honour your father and mother?

More than one in four Australian seniors [65 and over] live in poverty on international measures [less than half of median household income]. This is the fourth highest old-age poverty rate in the OECD countries and more than double the OECD average.

OECD (2009), Pensions at a Glance 2009: Retirement-Income Systems in OECD Countries

Admittedly, the definition of poverty used here means there will always be someone under the poverty line, but it still gives me pause. As a community, our generosity to our elders clearly isn’t overflowing…


  1. I have no idea how good it is as a measure of poverty, but unlike some the definition used there doesn’t in a statistical sense require anyone to be below it. It might be quite helpful to compare pensions with that standard. Or are you getting at something else?

    1. Hi Jonathan – you are right. While there is always half the population below the median, the bottom half of the population could be tightly clustered just below the median so that there’s no-one on half the median income. In my experience, this is unlikely, but it is possible. My apologies for my sloppy statistical claim!

      The Australian Bureau of Statistics reports that while average household income in 2005-6 was $644 per week, median income was lower at $562 per week (i.e. the distribution is skewed towards lower income households). About 10 per cent of all Australian households have incomes that are less than half of that (follow the link and see chart S4). Putting the ABS and OECD claims together, I think it’s fair to say older Australians are over represented in this group.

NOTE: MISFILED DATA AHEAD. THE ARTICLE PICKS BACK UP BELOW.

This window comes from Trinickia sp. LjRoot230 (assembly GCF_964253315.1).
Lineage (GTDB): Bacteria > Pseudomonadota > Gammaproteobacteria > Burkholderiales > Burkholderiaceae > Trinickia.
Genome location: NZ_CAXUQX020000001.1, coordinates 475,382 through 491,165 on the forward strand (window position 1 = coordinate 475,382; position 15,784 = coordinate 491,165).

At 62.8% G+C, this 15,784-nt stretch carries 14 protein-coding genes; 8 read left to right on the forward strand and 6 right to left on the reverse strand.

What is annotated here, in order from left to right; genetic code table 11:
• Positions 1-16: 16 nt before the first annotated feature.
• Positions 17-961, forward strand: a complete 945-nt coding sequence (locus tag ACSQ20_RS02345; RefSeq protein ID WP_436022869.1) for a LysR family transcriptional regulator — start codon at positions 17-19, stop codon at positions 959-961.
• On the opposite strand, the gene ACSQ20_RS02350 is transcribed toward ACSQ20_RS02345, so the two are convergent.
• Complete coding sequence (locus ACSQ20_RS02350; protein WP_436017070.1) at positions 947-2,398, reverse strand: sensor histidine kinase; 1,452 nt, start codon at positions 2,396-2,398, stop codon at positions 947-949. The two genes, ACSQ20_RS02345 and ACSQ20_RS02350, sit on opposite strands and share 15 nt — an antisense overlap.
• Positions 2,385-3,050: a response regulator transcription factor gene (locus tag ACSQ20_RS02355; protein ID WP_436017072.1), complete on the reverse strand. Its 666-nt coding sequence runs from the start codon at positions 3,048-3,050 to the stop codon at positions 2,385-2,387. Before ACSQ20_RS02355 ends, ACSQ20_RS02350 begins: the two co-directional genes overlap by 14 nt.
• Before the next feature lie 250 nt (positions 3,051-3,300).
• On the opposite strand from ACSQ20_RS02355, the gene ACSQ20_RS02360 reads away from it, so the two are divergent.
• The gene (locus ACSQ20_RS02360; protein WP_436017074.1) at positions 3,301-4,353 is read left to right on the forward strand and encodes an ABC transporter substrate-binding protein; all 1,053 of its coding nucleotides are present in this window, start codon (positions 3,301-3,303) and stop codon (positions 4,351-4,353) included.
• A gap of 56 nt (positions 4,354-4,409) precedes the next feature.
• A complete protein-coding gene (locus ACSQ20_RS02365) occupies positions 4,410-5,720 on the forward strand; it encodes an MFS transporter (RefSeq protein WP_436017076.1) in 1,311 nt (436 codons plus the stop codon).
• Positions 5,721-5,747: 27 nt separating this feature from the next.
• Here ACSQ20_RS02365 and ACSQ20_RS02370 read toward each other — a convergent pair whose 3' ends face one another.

My explorations on the Centrelink wesbite reveal that the maximum Age pension payment for a single person is $569.80 per fortnight (or 284.90 per week) or $475.90 for each person in a couple (i.e. 475.90 per week for the household assuming they live togther).

      If you’d like to dig further – feel free to post your research!

      My post was driven by a heart conviction – and one that remains after having done that little bit of exploring – that we (as a community) could probably do better to honour and care for our elders.

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